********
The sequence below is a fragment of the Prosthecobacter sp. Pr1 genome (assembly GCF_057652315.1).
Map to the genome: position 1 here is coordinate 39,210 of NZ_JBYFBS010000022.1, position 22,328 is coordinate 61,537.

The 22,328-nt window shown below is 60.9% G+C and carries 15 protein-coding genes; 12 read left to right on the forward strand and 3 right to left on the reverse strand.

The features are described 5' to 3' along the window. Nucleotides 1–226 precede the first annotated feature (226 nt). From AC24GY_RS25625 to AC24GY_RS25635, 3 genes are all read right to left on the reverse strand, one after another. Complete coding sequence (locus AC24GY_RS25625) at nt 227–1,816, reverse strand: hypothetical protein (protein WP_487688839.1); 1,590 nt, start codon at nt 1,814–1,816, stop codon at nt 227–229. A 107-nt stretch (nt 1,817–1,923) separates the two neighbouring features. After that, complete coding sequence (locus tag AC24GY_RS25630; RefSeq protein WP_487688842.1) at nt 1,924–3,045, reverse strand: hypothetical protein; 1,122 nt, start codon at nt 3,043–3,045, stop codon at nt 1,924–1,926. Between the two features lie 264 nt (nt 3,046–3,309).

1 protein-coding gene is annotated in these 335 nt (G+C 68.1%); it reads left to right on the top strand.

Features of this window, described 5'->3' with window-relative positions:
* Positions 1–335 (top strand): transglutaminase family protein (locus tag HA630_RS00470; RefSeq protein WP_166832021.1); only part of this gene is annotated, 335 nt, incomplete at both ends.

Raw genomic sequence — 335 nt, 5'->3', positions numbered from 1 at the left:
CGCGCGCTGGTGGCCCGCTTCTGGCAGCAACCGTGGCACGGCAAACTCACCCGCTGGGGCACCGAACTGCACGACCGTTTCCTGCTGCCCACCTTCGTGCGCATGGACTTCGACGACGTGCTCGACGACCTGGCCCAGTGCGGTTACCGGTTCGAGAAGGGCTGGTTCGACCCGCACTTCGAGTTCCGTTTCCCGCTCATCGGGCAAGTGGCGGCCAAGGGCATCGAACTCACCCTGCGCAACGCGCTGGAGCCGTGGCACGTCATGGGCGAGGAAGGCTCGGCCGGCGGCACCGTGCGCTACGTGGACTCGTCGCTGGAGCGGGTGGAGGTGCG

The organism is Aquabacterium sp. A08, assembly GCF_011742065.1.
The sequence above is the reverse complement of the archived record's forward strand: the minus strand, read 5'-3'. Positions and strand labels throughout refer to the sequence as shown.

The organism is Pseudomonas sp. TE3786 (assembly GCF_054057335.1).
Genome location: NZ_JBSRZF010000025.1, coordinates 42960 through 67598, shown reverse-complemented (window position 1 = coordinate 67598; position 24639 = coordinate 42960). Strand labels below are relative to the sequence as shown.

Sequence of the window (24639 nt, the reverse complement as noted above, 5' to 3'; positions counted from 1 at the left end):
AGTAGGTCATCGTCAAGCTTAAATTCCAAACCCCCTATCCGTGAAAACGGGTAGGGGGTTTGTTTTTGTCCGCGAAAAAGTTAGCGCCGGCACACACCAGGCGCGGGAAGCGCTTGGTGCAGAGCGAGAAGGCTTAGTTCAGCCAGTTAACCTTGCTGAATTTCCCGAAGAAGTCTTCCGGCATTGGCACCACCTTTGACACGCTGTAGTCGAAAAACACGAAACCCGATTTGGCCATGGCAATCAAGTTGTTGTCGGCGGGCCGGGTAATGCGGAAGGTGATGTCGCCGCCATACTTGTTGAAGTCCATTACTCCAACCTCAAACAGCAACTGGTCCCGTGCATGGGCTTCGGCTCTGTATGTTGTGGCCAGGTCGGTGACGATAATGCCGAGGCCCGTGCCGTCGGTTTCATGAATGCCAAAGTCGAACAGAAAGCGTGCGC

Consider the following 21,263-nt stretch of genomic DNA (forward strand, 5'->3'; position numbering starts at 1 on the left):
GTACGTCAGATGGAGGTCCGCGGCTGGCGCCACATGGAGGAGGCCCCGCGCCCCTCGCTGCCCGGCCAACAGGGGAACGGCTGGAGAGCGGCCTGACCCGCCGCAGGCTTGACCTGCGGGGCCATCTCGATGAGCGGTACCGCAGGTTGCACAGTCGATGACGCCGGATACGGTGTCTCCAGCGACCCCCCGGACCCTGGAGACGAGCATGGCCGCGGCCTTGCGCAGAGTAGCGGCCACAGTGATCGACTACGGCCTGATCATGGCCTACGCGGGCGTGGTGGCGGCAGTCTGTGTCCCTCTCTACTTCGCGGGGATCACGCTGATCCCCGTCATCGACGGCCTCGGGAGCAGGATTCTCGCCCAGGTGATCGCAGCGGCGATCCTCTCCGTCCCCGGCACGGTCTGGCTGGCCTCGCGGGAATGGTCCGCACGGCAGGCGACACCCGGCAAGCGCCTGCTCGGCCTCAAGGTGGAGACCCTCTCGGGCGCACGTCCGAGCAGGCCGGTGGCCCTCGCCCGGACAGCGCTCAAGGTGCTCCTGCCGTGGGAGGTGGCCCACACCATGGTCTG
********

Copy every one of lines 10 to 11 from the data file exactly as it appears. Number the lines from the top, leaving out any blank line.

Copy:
The organism is Aquabacterium sp. A08, assembly GCF_011742065.1.
The sequence above is the reverse complement of the archived record's forward strand: the minus strand, read 5'-3'. Positions and strand labels throughout refer to the sequence as shown.